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Discuss the possible reasons for higher mortality and morbidity rates among the working classes.

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Introduction

DISCUSS THE POSSIBLE REASONS FOR HIGHER MORTALITY AND MORBIDITY RATES AMONG THE WORKING CLASSES. It has been acknowledged since the 19th Century that class relates to inequality. This essay will explore this area in more detail, considering the various explanations given for these differences. The most widely accepted, recent study of health inequalities and social class was the Black Report of 1980, which gathered information relating to the Standardised Mortality Rates (SMR) for different social classes in Britain, based on the Registrar General's categorization according to occupation The Black Report was clear in its conclusion: 'In the case of adults between the ages of 15 and 64, for virtually all causes of death there is a consistent inverse relationship between social class and mortality. That is, the higher the social class group, the lower its SMR, and conversely the lower the social class group, the higher its SMR.' (Black Report, 1980) The report also came up with four possible explanations: statistical artefact ( the differences reflect the differences in methodologies used in measurement of SMR and morbidity rates); social selection (the differences are because healthier people rise up through the social classes leaving the sick or disabled at the bottom); cultural explanations (the lower social classes lead unhealthier lifestyles than the higher classes, leading to more illness and ...read more.

Middle

Other researchers have argued that the opposite is in fact true, however: that those from poorer backgrounds face a wealth of economic, social and employment factors that contribute to ill health. Therefore they say that class position shapes health, and not vice versa. The third explanation is that of culture, and says that the lower classes engage in more unhealthy lifestyles: smoking, eating more fatty and sugary foods, and drinking more. All lead to higher morbidity levels and earlier deaths (HMSO, 1999). Blame for these statistics is therefore laid firmly at the individual's door, or with the social environment in which they live, and educational programmes are advocated. However critics argue that these behaviours are a rational response to the circumstances in which people live. For example, Graham & Blackburn (1993) found that mothers on Income Support smoke because they have lower 'psycho-social' health than the general population, and smoking provides a very real form of relief for them. It may be the only thing that they do for themselves in a day filled with childcare responsibilities, and may also be an economic necessity, in that the nicotine abates hunger so that food is not as necessary. A further explanation given for the class inequalities in health is the materialistic explanation, which traces the main influences on health to the structures of society and conditions of life for its members. ...read more.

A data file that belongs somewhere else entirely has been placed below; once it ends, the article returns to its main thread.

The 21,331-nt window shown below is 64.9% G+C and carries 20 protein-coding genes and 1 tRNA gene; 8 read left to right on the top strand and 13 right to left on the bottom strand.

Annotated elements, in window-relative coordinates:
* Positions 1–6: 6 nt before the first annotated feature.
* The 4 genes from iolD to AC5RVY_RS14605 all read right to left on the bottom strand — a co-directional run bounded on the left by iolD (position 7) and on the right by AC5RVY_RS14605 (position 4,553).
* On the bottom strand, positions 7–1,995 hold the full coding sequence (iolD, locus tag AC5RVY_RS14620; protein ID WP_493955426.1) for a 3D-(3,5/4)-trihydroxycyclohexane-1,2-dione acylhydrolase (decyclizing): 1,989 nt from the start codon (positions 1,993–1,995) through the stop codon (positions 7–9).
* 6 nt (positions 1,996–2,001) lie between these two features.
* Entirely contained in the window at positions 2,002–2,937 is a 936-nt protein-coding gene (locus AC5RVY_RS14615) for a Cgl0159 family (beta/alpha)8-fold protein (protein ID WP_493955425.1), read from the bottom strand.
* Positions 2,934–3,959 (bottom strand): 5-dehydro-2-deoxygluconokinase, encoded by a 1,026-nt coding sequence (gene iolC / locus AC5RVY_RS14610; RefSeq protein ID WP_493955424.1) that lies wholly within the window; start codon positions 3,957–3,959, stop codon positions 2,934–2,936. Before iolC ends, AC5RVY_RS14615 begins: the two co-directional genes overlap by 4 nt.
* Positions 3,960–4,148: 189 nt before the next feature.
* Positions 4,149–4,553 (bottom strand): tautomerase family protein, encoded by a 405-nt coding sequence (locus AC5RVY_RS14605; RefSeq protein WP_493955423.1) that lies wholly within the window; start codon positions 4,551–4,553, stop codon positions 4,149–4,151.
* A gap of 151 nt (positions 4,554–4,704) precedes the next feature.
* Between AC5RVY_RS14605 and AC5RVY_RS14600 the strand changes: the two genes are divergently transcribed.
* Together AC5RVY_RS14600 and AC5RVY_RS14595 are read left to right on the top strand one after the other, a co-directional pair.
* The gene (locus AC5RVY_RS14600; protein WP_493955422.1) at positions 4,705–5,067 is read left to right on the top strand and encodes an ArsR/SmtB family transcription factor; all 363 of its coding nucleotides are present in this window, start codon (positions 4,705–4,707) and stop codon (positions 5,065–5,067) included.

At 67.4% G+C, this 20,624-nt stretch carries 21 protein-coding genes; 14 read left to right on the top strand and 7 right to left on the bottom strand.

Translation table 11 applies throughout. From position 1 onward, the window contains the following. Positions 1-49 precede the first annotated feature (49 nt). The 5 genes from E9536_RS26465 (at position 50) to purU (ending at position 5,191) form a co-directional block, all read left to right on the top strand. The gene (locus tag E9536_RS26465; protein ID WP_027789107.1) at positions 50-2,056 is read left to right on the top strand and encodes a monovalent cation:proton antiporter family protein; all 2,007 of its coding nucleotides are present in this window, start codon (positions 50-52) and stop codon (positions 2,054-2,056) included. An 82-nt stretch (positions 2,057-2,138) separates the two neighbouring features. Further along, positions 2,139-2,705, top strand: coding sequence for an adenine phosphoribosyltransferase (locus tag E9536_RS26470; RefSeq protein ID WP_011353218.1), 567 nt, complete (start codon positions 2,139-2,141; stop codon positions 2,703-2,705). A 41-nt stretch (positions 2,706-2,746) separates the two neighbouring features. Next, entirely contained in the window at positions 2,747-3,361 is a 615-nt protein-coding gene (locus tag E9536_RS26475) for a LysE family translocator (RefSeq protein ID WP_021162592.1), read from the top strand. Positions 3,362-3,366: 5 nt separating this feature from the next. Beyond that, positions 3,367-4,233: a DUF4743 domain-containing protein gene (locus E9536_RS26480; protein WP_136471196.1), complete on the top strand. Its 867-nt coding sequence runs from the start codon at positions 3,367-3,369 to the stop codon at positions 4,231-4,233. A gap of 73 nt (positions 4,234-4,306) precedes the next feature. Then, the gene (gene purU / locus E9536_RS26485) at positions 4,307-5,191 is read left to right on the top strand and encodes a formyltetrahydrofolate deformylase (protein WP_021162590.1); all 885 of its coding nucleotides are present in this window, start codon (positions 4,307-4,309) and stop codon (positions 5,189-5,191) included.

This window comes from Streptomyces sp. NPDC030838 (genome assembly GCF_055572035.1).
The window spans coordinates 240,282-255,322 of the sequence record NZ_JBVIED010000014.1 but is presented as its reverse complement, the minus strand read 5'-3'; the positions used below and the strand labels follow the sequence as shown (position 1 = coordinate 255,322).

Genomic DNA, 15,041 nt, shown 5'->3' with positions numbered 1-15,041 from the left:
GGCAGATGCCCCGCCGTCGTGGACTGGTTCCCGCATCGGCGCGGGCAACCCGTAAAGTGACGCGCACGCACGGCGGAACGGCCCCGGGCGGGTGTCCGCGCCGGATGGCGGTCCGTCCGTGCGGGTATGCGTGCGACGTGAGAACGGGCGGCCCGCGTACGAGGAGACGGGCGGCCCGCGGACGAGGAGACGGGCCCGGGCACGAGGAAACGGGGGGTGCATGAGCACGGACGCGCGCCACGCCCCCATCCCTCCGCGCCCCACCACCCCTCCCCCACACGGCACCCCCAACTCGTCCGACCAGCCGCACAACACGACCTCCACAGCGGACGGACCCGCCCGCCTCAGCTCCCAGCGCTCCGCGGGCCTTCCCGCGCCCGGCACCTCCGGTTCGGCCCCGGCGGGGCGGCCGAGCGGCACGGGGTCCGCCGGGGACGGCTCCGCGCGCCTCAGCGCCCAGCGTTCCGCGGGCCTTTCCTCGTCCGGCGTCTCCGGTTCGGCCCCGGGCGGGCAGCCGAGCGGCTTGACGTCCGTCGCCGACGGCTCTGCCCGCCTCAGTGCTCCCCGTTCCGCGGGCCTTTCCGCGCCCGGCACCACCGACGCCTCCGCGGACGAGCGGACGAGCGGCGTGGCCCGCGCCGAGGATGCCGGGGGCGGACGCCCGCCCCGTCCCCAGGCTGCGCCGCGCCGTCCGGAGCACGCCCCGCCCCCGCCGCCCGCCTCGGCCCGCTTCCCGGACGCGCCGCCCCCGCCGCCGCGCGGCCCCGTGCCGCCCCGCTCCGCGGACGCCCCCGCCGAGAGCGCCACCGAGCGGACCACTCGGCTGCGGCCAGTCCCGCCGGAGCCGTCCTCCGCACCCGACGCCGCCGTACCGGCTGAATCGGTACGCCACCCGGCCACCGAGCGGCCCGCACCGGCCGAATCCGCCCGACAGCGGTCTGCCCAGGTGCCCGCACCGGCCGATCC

Conclusion

hernias, gallstones, when compared with the amount of consultations made by patients (Chaturvedi & Ben-Shlomo, 1995) and often once a referral has been made a patient from a deprived area will be given lower priority and therefore wait longer for surgery than one from a better-off area (Pell et al, 2000). In conclusion, it has been shown that vast inequalities in health status, and also in health care provision, exist between the social classes, even in modern Britain, despite the popular conception of a 'classless society'. Despite improvements in medical knowledge, nutrition, housing, sanitation, employment conditions and the health services, people of a lower social class are still more likely to die before they reach one year of age, and, if they reach that milestone, are three times more likely to die before the age of 64 than somebody in a higher social class. Various explanations for these facts have been put forward, and criticised, but the theory that seems to have most support from the research available is that of the materialists. This links with the social model of health, which is gradually becoming more widely accepted. It will take huge effort on behalf of a government to reduce, and eventually eradicate, the inequalities in health experienced by those in the lowest social classes within Britain today, but that is not to say it is impossible given consistent and committed effort. ...read more.

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